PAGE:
The caliph al-Manṣur (r. 754-75) began the construction in 762 of a new capital, Baghdad, which marked the beginning of Kufa’s decline as a regional political center. In 155/771-2, al-Manṣur had Kufa surrounded by a wall and a moat (Ṭabari, III, p. 373), probably for the first time in its history. Kufa gave its support to another ʿAlid revolt in Jomādā II 199/January 815. The rebellion was initially very successful, and the rebels came to control most of southern Iraq and almost reached Baghdad, but it was eventually crushed. While the Shiʿis lost politically to the ʿAbbasids, Kufa remained an important center of Shiʿi learning and religious propagation for years to come.
Alongside its political tribulations, Kufa had emerged as an important cultural center already under the Omayyads. Kufic script is regarded as the earliest form of post-Islamic Arabic writing, which was a result of imposing design, order, and organization on the Ḥejāzi script (Kadri, p. 1). It was also the home of Abu Meḵnaf (d. 157/774), one of the first great Arab historians. Almost a century after Basra, the rival Kufan school of grammar emerged with the semi-legendary Abu Jaʿfʿar Moḥammad Roʾāsi and his students Abu’l-Ḥasan ʿAli Kesāʾi (d. 179/795), and Abu Zakariyāʾ Yaḥyā Farrāʾ (d. 207/822). This school was regarded as more deeply rooted in the Arab environment, with a passion for anomalies (šawād̲d̲) and a more acute sense of poetry (Bernards, pp. 129-40).
In the 7th century, Kufa became a leading center of Hadith transmission under the leadership of Ebrāhim Naḵāʿi (d. 72/691), Saʿid b. Jobayr (d. 95/713), and ʿĀmer b. Šaraḥil Šaʿbi (d. ca. 110/728). By the 8th century Kufa had emerged as a center for jurisprudence (feqh) emphasizing rational reasoning (raʾy), in contrast to Medina, where the agreed practices of the community relied only on transmitted reports from the Prophet. Kufan jurists led by Abū Ḥanifa (d. 150/767), founder of the Ḥanafi maḏhab (legal school), and his disciples Abu Yusof (d. 182/798) and Moḥammad Šaybāni (d. 188/804) rejected authority based on local practice as tantamount to equating contemporary practice with prophetic practice, positing instead authority based on local reasoning (Takim, pp. 18-21).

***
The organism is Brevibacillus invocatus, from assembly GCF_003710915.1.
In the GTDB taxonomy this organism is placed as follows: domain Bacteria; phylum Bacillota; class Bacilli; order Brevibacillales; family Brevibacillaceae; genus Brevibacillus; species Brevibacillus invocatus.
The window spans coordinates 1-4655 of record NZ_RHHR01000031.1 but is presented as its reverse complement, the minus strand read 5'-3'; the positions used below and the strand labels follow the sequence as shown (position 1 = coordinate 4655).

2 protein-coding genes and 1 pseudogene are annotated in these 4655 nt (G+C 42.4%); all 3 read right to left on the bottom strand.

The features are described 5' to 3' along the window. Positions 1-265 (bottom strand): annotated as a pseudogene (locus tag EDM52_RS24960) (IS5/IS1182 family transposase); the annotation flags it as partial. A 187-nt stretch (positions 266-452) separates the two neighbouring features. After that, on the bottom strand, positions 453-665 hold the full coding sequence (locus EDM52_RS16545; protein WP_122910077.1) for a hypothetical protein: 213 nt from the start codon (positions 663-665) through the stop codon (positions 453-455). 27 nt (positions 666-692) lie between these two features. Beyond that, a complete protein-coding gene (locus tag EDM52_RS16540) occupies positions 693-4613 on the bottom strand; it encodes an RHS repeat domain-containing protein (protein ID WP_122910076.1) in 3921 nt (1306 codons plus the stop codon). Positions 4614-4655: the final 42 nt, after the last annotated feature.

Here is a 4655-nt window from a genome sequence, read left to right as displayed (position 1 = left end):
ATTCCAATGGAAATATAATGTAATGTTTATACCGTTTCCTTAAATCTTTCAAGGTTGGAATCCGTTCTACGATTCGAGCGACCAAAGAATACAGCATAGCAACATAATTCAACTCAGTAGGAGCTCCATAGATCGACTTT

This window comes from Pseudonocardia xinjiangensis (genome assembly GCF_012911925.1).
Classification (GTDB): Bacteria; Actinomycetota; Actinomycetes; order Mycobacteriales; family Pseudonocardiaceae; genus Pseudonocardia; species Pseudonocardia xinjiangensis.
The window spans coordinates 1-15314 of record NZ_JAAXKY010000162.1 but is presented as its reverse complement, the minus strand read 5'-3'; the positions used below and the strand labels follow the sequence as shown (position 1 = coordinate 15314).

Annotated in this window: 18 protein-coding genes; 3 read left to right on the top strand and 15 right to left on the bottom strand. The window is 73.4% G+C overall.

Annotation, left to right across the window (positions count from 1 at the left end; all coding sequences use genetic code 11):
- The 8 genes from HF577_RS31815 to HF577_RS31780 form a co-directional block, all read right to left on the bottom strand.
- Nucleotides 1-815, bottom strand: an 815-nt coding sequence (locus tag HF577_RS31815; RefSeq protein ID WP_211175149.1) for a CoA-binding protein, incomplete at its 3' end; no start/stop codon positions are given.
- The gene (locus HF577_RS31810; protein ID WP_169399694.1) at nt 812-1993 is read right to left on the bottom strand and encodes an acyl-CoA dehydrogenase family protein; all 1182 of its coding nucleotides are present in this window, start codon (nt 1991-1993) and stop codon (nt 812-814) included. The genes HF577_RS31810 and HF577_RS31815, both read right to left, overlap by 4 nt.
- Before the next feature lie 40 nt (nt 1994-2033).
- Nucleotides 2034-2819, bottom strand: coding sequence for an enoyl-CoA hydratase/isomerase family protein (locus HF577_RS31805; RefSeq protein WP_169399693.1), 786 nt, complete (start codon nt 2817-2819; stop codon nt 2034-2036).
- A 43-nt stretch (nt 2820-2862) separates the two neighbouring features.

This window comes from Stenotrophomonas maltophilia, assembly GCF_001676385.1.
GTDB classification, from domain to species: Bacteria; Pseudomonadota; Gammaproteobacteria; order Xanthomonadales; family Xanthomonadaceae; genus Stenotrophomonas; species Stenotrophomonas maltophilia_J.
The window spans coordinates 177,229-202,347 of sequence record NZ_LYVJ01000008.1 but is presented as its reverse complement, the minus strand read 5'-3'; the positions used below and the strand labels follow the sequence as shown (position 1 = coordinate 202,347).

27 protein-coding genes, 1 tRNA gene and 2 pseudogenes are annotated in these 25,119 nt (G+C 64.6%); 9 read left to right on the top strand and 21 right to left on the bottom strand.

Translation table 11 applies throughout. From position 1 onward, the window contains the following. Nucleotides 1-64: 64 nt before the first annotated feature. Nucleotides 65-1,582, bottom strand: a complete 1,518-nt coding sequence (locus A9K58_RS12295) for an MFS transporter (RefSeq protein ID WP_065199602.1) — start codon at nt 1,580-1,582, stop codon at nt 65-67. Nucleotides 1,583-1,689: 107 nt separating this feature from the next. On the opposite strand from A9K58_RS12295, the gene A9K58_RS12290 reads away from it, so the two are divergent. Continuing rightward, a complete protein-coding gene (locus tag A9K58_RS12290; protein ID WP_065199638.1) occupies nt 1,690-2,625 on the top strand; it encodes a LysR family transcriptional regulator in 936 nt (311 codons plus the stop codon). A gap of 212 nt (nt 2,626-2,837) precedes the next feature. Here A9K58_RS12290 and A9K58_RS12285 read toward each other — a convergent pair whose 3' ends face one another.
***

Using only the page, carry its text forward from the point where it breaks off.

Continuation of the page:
Kufa also served as a leading center of Shiʿi intellectual activity. Over eighty percent of the more than three thousand individuals mentioned by Abu Jaʿfar Moḥammad Ṭusi (d. 460/1067) in his list of those who related traditions from Imam Jaʿfar al-Ṣādeq bear the ascription “al-Kufi.” According to Liyakatali Takim, in Kufa, there was an uneasy juxtaposition of the reasoning of individual jurists, local consensus, and precedents reported from the Prophet. The friction between the Kufanschool of reasoning (raʾy) and the local tradition of the Medinan school is reflected in the relations between the early Shiʿi jurists (rejāl)and the imams. The freedom that the these jurists enjoyed in Kufa encouraged some of them to interpret the teachings of the imams based on the hermeneutical principles embodied in reason and deduction (raʾy and qiās),eventually leading them to differ with the imams’ teachings and to promote their own juristic authority (Takim, pp. 101-2).